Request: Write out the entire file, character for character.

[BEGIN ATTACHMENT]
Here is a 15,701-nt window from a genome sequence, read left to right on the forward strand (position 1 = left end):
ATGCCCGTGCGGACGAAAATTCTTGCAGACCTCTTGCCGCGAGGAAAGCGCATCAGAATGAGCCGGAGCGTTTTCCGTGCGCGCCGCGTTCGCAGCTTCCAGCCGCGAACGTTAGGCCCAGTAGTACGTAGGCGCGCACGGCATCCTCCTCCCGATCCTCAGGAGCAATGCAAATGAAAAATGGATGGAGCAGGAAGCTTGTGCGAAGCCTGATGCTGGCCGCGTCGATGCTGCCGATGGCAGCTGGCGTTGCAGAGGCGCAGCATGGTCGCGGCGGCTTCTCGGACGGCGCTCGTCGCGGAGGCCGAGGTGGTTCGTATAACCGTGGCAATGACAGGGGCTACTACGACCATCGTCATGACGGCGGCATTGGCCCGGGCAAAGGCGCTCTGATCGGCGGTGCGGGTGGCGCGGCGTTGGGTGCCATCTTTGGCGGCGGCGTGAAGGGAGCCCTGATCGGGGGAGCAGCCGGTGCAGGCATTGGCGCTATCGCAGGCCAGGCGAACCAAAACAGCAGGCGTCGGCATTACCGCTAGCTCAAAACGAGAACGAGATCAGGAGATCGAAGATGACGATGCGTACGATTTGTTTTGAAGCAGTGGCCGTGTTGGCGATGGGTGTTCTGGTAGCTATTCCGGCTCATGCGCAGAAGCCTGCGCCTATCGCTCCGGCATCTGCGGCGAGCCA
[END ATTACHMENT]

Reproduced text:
Here is a 15,701-nt window from a genome sequence, read left to right on the forward strand (position 1 = left end):
ATGCCCGTGCGGACGAAAATTCTTGCAGACCTCTTGCCGCGAGGAAAGCGCATCAGAATGAGCCGGAGCGTTTTCCGTGCGCGCCGCGTTCGCAGCTTCCAGCCGCGAACGTTAGGCCCAGTAGTACGTAGGCGCGCACGGCATCCTCCTCCCGATCCTCAGGAGCAATGCAAATGAAAAATGGATGGAGCAGGAAGCTTGTGCGAAGCCTGATGCTGGCCGCGTCGATGCTGCCGATGGCAGCTGGCGTTGCAGAGGCGCAGCATGGTCGCGGCGGCTTCTCGGACGGCGCTCGTCGCGGAGGCCGAGGTGGTTCGTATAACCGTGGCAATGACAGGGGCTACTACGACCATCGTCATGACGGCGGCATTGGCCCGGGCAAAGGCGCTCTGATCGGCGGTGCGGGTGGCGCGGCGTTGGGTGCCATCTTTGGCGGCGGCGTGAAGGGAGCCCTGATCGGGGGAGCAGCCGGTGCAGGCATTGGCGCTATCGCAGGCCAGGCGAACCAAAACAGCAGGCGTCGGCATTACCGCTAGCTCAAAACGAGAACGAGATCAGGAGATCGAAGATGACGATGCGTACGATTTGTTTTGAAGCAGTGGCCGTGTTGGCGATGGGTGTTCTGGTAGCTATTCCGGCTCATGCGCAGAAGCCTGCGCCTATCGCTCCGGCATCTGCGGCGAGCCA